My point is that we need to get the fear out of our knowledge about our own bodies and how they work. We eat and sleep and go to the bathroom and work and fix things up, well so do the cells, fibers, and fluids of our body. The difference? They don't lie or play games. They can be stubborn, but usually for good reasons.
X-Rays and Other Fancy Tests
While small, sharp calcifications can create havoc with neighboring tissues, including nerves, lymph, fascia, and our muscles, by the time you start hurting they are usually too small to be identified even by today's best imaging machines. If you don't think something that small, that deep, could possibly hurt, may I remind you of the most painful of all cuts - the paper cut?
Slow, deep, joint-focused manual therapy is called for if you want to feel better without waiting for it to get bad enough to become a permanent-seeming diagnosis down the line. That's not fear-mongering, that's pretty much a fact.
Unless I have reason to suspect something else is going on, for the time being, the assumption I am making when I find sharpies on the bone is that most of what I am finding on my clients is calcific tendonitis. (When the sharpies form a line, they resemble tartar ridges along the gum line.) I can diagnose subclinical sharpies easier and earlier than most diagnostic equipment being used today, because much to the chagrin of doctors who have been educated otherwise, sometimes (often, actually) nothing beats great palpation skills: To touch with the intention to accurately identify tissue differences and changes. Compare this to veterinarians who understand all too well how vital palpation skills are to their ability to accurately diagnose.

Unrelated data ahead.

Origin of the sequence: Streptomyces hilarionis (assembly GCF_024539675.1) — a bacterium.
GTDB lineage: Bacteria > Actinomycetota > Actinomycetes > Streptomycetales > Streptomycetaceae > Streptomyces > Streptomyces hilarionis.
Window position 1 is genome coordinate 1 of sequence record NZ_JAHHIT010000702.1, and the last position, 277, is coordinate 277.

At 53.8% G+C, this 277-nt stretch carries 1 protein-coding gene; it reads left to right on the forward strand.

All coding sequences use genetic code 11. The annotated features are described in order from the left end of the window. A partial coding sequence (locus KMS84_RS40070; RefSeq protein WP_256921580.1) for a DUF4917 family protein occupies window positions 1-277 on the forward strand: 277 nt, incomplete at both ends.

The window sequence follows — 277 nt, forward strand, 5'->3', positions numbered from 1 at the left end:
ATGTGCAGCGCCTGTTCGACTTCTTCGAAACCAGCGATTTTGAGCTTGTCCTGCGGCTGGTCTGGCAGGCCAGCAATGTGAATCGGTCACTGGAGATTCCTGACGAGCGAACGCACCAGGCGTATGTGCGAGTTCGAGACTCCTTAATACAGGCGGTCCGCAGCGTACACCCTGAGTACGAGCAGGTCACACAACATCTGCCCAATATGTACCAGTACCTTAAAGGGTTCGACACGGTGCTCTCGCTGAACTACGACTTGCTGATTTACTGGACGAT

But more importantly, regardless of what you call it, dulling down the sharp edges is best treated with manual therapies, not exercise regimens that only add to the overuse issue causing a buildup of scar tissue, or pain medications that mask the problem allowing it to grow worse. Better to get rid of the sharp edges and then seek to alter any lifestyle issue that caused them to begin with. I've had a few stress- and trauma-caused sharpie flareups, myself, and I've palpated and treated them as well as altered my lifestyle in order to prevent future flareups. In fact, it was through helping my clients that I discovered my own sharpie problem, not the other way 'round.
Palpation Vital For Early Onset
Uric acid crystals and bone spurs are commonly known, but I suspect there are other irritating sharpies under the surface. More importantly, sharpies may exist for a long time before they become big enough to show up in a diagnostic test, but not before they’ve been bothering you. Sometimes, they exist without causing any pain or trouble, and this usually happens when they are not sharp or inflamed. Again, only by palpation can they be identified, early on, and identify which nodes are normal and which are not, usually by the pain or inflammation that tends to co-exist at that location.
Palpation isn't a skill one is born with, it is a learned skill over many years - and anyone can learn it. Not everyone can accurately define what they are palpating, however. This therapist works hard at being accurate, not just skilled.
Finding The Sharpies